Many garden designs are developed from two basic shapes; circles and rectangles. Rectangular designs are particularly suitable for smaller sections and can be used to link the house with the garden. Some houses have circular features such as bay windows or pillars, which could be repeated in the form of circular garden shapes to establish such linkage. On large sections a progression from rectangles close to the house to circles in the middle to free-form shapes near the boundary, allows the garden to gradually change from obviously man-made to more natural.
Currently the house and garden are two separate entities. The curved garden beds do not relate well to the strong straight lines of the house and the patio. Some height is needed in the garden to make the transition from indoors to the outdoor environment less abrupt.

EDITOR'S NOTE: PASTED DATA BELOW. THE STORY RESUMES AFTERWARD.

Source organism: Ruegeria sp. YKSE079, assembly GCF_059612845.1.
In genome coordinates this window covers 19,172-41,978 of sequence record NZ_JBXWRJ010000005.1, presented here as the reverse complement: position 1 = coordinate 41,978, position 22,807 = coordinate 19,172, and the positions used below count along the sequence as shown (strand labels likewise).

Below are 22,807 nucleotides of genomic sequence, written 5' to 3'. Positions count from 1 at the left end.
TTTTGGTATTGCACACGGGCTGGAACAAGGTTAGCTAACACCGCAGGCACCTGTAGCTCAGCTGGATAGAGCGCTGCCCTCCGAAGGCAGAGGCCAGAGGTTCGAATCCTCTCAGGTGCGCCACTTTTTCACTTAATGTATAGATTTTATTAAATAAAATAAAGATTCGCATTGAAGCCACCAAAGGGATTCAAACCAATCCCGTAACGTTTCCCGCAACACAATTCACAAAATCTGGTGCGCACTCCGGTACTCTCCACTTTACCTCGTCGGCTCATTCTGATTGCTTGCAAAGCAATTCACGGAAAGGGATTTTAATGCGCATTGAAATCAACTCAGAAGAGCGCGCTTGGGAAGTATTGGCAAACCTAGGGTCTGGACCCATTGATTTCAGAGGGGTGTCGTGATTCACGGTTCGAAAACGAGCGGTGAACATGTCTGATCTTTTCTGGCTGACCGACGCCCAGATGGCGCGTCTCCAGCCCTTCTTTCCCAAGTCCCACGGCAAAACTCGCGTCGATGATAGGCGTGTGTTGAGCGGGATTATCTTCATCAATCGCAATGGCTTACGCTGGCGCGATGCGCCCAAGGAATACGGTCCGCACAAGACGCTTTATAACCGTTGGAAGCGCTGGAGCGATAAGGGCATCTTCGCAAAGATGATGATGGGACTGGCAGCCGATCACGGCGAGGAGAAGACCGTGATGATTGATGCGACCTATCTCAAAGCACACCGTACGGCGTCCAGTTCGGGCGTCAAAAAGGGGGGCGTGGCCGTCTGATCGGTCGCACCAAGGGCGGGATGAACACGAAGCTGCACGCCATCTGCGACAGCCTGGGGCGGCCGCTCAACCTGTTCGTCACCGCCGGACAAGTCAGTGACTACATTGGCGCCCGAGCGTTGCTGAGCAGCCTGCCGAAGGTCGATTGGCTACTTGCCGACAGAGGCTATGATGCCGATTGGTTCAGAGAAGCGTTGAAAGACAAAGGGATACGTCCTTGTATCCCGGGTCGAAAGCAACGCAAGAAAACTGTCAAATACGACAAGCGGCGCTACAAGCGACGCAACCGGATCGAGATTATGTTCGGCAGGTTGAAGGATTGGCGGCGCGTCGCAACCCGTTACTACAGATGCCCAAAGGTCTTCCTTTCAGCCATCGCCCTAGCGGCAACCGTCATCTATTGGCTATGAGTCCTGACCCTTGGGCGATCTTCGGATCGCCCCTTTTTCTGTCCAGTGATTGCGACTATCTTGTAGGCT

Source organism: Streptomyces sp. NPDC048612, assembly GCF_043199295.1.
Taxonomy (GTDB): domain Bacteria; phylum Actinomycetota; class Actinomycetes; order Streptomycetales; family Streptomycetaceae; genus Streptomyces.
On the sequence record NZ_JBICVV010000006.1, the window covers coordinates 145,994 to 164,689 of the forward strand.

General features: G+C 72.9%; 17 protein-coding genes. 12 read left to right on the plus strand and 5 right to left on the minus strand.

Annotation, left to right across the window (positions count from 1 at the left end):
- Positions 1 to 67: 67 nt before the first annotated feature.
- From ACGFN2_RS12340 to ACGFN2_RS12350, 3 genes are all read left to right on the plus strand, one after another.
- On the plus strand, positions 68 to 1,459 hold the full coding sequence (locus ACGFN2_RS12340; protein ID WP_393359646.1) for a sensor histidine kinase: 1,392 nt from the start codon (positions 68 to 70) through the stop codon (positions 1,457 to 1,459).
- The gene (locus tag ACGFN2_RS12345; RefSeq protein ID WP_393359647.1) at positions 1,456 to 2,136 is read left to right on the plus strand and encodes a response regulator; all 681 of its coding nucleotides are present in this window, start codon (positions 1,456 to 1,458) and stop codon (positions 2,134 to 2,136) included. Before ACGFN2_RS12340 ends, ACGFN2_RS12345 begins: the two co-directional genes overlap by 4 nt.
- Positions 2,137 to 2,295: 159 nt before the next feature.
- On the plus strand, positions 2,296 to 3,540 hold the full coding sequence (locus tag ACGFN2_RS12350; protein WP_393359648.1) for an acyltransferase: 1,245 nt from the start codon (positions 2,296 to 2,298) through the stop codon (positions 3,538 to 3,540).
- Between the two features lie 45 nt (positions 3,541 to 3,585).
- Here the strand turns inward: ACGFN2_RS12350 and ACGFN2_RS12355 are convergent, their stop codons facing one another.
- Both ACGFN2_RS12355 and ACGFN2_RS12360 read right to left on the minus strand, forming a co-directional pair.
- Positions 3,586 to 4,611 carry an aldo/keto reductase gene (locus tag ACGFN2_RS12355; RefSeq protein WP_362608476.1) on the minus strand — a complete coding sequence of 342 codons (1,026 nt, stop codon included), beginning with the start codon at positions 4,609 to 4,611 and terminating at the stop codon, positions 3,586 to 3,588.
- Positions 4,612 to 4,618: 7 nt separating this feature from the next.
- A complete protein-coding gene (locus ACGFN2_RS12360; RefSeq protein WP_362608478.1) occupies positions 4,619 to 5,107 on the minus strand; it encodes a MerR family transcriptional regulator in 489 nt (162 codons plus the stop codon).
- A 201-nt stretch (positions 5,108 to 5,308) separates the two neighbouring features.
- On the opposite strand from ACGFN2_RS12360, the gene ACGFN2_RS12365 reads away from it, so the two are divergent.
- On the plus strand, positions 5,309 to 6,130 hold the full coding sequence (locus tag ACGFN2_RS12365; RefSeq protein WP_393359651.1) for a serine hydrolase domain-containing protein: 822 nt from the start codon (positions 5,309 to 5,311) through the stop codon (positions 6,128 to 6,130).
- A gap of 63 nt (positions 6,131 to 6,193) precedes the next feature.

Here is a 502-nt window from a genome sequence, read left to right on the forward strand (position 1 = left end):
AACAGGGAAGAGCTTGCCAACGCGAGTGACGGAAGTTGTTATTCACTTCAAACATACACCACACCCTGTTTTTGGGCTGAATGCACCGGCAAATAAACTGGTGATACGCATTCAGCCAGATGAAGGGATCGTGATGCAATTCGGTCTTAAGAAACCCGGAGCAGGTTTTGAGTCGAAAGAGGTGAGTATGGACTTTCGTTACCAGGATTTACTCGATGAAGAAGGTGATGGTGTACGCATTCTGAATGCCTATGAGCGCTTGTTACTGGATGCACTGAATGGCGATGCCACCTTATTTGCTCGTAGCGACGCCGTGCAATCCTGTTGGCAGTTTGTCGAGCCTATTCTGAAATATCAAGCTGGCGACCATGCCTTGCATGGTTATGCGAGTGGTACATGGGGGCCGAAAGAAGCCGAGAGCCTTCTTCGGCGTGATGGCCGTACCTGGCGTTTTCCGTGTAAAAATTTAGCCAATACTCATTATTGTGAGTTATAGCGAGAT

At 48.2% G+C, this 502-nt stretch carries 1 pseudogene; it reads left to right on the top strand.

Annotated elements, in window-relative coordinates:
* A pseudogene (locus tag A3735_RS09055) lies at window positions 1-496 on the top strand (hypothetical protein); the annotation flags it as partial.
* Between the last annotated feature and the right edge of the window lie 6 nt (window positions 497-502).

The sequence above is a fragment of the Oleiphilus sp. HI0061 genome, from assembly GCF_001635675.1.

By using a rectangular pattern in the garden, the house in the photograph becomes an integral part of its surroundings. The shapes of the garden beds loosely follow the rectangular shapes of the house and patio. A small clipped hedge adds definition and structure. It basically forms a larger repetition of the shape of the concrete patio, with the corners lining up with each other and with the corner of the L-shaped house.
A couple of trees, and possibly a third depending on the available space, are needed for some privacy and for the garden to also link with the height of the house.
The lines in the lawn are in-ground railway sleepers. They could be used to direct the view from the gate on the left to a feature, such as an ornamental pot or a sculpture, in the planting near the fence on the right.